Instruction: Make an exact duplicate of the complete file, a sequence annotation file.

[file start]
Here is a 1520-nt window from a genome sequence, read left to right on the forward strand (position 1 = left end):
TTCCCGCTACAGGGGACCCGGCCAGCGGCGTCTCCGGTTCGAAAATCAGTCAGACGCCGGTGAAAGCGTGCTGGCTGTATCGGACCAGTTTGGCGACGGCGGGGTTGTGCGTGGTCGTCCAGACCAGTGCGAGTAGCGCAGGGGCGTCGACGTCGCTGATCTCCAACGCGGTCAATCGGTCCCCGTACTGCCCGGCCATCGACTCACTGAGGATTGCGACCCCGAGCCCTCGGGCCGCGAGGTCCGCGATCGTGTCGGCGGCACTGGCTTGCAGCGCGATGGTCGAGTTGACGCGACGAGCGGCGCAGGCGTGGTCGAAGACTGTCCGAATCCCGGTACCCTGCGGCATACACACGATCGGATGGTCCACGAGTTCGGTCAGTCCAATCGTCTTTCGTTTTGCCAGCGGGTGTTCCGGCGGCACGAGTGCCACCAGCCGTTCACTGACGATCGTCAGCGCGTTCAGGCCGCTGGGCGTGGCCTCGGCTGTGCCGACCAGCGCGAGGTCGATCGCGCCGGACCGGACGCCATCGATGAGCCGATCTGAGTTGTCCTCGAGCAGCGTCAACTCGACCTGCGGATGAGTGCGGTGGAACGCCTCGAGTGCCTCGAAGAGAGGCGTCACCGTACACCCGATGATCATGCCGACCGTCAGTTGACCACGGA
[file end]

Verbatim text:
Here is a 1520-nt window from a genome sequence, read left to right on the forward strand (position 1 = left end):
TTCCCGCTACAGGGGACCCGGCCAGCGGCGTCTCCGGTTCGAAAATCAGTCAGACGCCGGTGAAAGCGTGCTGGCTGTATCGGACCAGTTTGGCGACGGCGGGGTTGTGCGTGGTCGTCCAGACCAGTGCGAGTAGCGCAGGGGCGTCGACGTCGCTGATCTCCAACGCGGTCAATCGGTCCCCGTACTGCCCGGCCATCGACTCACTGAGGATTGCGACCCCGAGCCCTCGGGCCGCGAGGTCCGCGATCGTGTCGGCGGCACTGGCTTGCAGCGCGATGGTCGAGTTGACGCGACGAGCGGCGCAGGCGTGGTCGAAGACTGTCCGAATCCCGGTACCCTGCGGCATACACACGATCGGATGGTCCACGAGTTCGGTCAGTCCAATCGTCTTTCGTTTTGCCAGCGGGTGTTCCGGCGGCACGAGTGCCACCAGCCGTTCACTGACGATCGTCAGCGCGTTCAGGCCGCTGGGCGTGGCCTCGGCTGTGCCGACCAGCGCGAGGTCGATCGCGCCGGACCGGACGCCATCGATGAGCCGATCTGAGTTGTCCTCGAGCAGCGTCAACTCGACCTGCGGATGAGTGCGGTGGAACGCCTCGAGTGCCTCGAAGAGAGGCGTCACCGTACACCCGATGATCATGCCGACCGTCAGTTGACCACGGA